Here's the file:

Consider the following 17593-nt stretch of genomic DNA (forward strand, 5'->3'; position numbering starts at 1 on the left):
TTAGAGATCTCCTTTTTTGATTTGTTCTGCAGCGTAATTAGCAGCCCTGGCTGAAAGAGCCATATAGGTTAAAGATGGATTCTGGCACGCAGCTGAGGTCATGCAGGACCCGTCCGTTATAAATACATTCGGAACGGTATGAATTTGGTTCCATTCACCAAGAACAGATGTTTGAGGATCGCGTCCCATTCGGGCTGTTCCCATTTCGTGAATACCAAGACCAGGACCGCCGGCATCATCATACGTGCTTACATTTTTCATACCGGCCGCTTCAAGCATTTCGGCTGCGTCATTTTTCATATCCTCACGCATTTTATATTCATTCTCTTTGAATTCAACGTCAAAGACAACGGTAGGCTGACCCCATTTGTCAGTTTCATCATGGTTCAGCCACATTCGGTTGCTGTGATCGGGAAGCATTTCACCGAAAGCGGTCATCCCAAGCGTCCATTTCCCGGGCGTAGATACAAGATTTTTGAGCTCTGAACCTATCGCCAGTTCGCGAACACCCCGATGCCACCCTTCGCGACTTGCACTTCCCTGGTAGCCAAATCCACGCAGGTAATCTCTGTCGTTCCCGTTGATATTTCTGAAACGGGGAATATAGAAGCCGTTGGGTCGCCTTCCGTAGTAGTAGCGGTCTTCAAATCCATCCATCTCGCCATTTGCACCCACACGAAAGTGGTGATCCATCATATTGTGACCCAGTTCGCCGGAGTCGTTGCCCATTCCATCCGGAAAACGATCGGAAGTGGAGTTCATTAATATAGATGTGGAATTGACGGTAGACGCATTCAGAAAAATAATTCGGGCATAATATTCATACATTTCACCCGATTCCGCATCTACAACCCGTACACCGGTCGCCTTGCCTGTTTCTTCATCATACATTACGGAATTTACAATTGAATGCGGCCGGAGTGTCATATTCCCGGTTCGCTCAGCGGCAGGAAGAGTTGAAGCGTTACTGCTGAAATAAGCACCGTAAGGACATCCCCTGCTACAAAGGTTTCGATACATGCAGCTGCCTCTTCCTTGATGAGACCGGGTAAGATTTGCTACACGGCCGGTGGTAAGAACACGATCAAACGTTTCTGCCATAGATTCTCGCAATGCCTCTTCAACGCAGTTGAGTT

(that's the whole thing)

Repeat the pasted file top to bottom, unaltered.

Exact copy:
Consider the following 17593-nt stretch of genomic DNA (forward strand, 5'->3'; position numbering starts at 1 on the left):
TTAGAGATCTCCTTTTTTGATTTGTTCTGCAGCGTAATTAGCAGCCCTGGCTGAAAGAGCCATATAGGTTAAAGATGGATTCTGGCACGCAGCTGAGGTCATGCAGGACCCGTCCGTTATAAATACATTCGGAACGGTATGAATTTGGTTCCATTCACCAAGAACAGATGTTTGAGGATCGCGTCCCATTCGGGCTGTTCCCATTTCGTGAATACCAAGACCAGGACCGCCGGCATCATCATACGTGCTTACATTTTTCATACCGGCCGCTTCAAGCATTTCGGCTGCGTCATTTTTCATATCCTCACGCATTTTATATTCATTCTCTTTGAATTCAACGTCAAAGACAACGGTAGGCTGACCCCATTTGTCAGTTTCATCATGGTTCAGCCACATTCGGTTGCTGTGATCGGGAAGCATTTCACCGAAAGCGGTCATCCCAAGCGTCCATTTCCCGGGCGTAGATACAAGATTTTTGAGCTCTGAACCTATCGCCAGTTCGCGAACACCCCGATGCCACCCTTCGCGACTTGCACTTCCCTGGTAGCCAAATCCACGCAGGTAATCTCTGTCGTTCCCGTTGATATTTCTGAAACGGGGAATATAGAAGCCGTTGGGTCGCCTTCCGTAGTAGTAGCGGTCTTCAAATCCATCCATCTCGCCATTTGCACCCACACGAAAGTGGTGATCCATCATATTGTGACCCAGTTCGCCGGAGTCGTTGCCCATTCCATCCGGAAAACGATCGGAAGTGGAGTTCATTAATATAGATGTGGAATTGACGGTAGACGCATTCAGAAAAATAATTCGGGCATAATATTCATACATTTCACCCGATTCCGCATCTACAACCCGTACACCGGTCGCCTTGCCTGTTTCTTCATCATACATTACGGAATTTACAATTGAATGCGGCCGGAGTGTCATATTCCCGGTTCGCTCAGCGGCAGGAAGAGTTGAAGCGTTACTGCTGAAATAAGCACCGTAAGGACATCCCCTGCTACAAAGGTTTCGATACATGCAGCTGCCTCTTCCTTGATGAGACCGGGTAAGATTTGCTACACGGCCGGTGGTAAGAACACGATCAAACGTTTCTGCCATAGATTCTCGCAATGCCTCTTCAACGCAGTTGAGTT